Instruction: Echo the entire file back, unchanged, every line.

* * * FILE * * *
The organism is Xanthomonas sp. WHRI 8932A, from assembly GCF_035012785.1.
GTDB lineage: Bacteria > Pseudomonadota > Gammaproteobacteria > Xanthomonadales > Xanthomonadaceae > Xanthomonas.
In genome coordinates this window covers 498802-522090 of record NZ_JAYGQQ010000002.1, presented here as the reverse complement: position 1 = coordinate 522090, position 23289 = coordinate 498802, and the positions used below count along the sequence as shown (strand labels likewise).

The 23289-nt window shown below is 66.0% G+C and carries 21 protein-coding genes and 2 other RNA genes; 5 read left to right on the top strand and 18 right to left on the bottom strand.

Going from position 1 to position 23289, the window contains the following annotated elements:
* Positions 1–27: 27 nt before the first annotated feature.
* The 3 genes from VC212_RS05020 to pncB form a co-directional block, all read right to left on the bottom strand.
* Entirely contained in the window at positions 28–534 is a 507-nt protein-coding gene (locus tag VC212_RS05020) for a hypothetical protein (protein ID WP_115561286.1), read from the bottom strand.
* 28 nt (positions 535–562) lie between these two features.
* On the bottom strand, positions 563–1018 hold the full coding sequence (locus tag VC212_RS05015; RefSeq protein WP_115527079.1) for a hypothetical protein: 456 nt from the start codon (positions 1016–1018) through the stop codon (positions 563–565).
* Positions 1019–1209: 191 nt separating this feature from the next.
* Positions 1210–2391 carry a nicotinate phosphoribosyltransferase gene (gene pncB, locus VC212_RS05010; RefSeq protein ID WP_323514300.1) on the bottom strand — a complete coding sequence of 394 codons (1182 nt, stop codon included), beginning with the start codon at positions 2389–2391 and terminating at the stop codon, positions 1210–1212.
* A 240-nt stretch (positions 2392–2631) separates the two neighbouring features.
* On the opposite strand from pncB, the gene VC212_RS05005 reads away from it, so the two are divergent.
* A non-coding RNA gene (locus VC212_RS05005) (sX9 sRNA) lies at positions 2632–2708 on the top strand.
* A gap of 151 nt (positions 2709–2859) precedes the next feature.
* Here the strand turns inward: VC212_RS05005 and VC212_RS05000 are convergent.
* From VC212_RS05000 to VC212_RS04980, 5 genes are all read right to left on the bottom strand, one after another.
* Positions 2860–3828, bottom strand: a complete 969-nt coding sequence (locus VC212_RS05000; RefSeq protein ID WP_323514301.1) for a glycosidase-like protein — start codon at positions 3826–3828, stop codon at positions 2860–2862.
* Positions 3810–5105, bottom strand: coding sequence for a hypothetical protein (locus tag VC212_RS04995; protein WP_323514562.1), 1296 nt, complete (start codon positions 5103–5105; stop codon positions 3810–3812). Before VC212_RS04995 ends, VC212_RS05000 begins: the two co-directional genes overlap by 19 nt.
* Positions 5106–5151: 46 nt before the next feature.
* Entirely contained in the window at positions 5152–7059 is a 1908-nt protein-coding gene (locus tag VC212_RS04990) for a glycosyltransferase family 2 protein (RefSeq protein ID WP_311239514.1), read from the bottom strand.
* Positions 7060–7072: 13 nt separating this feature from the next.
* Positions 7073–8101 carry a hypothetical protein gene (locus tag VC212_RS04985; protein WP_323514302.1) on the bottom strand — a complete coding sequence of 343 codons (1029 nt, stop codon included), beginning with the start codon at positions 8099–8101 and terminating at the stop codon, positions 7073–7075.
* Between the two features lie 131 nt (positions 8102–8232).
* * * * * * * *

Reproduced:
The organism is Xanthomonas sp. WHRI 8932A, from assembly GCF_035012785.1.
GTDB lineage: Bacteria > Pseudomonadota > Gammaproteobacteria > Xanthomonadales > Xanthomonadaceae > Xanthomonas.
In genome coordinates this window covers 498802-522090 of record NZ_JAYGQQ010000002.1, presented here as the reverse complement: position 1 = coordinate 522090, position 23289 = coordinate 498802, and the positions used below count along the sequence as shown (strand labels likewise).

The 23289-nt window shown below is 66.0% G+C and carries 21 protein-coding genes and 2 other RNA genes; 5 read left to right on the top strand and 18 right to left on the bottom strand.

Going from position 1 to position 23289, the window contains the following annotated elements:
* Positions 1–27: 27 nt before the first annotated feature.
* The 3 genes from VC212_RS05020 to pncB form a co-directional block, all read right to left on the bottom strand.
* Entirely contained in the window at positions 28–534 is a 507-nt protein-coding gene (locus tag VC212_RS05020) for a hypothetical protein (protein ID WP_115561286.1), read from the bottom strand.
* 28 nt (positions 535–562) lie between these two features.
* On the bottom strand, positions 563–1018 hold the full coding sequence (locus tag VC212_RS05015; RefSeq protein WP_115527079.1) for a hypothetical protein: 456 nt from the start codon (positions 1016–1018) through the stop codon (positions 563–565).
* Positions 1019–1209: 191 nt separating this feature from the next.
* Positions 1210–2391 carry a nicotinate phosphoribosyltransferase gene (gene pncB, locus VC212_RS05010; RefSeq protein ID WP_323514300.1) on the bottom strand — a complete coding sequence of 394 codons (1182 nt, stop codon included), beginning with the start codon at positions 2389–2391 and terminating at the stop codon, positions 1210–1212.
* A 240-nt stretch (positions 2392–2631) separates the two neighbouring features.
* On the opposite strand from pncB, the gene VC212_RS05005 reads away from it, so the two are divergent.
* A non-coding RNA gene (locus VC212_RS05005) (sX9 sRNA) lies at positions 2632–2708 on the top strand.
* A gap of 151 nt (positions 2709–2859) precedes the next feature.
* Here the strand turns inward: VC212_RS05005 and VC212_RS05000 are convergent.
* From VC212_RS05000 to VC212_RS04980, 5 genes are all read right to left on the bottom strand, one after another.
* Positions 2860–3828, bottom strand: a complete 969-nt coding sequence (locus VC212_RS05000; RefSeq protein ID WP_323514301.1) for a glycosidase-like protein — start codon at positions 3826–3828, stop codon at positions 2860–2862.
* Positions 3810–5105, bottom strand: coding sequence for a hypothetical protein (locus tag VC212_RS04995; protein WP_323514562.1), 1296 nt, complete (start codon positions 5103–5105; stop codon positions 3810–3812). Before VC212_RS04995 ends, VC212_RS05000 begins: the two co-directional genes overlap by 19 nt.
* Positions 5106–5151: 46 nt before the next feature.
* Entirely contained in the window at positions 5152–7059 is a 1908-nt protein-coding gene (locus tag VC212_RS04990) for a glycosyltransferase family 2 protein (RefSeq protein ID WP_311239514.1), read from the bottom strand.
* Positions 7060–7072: 13 nt separating this feature from the next.
* Positions 7073–8101 carry a hypothetical protein gene (locus tag VC212_RS04985; protein WP_323514302.1) on the bottom strand — a complete coding sequence of 343 codons (1029 nt, stop codon included), beginning with the start codon at positions 8099–8101 and terminating at the stop codon, positions 7073–7075.
* Between the two features lie 131 nt (positions 8102–8232).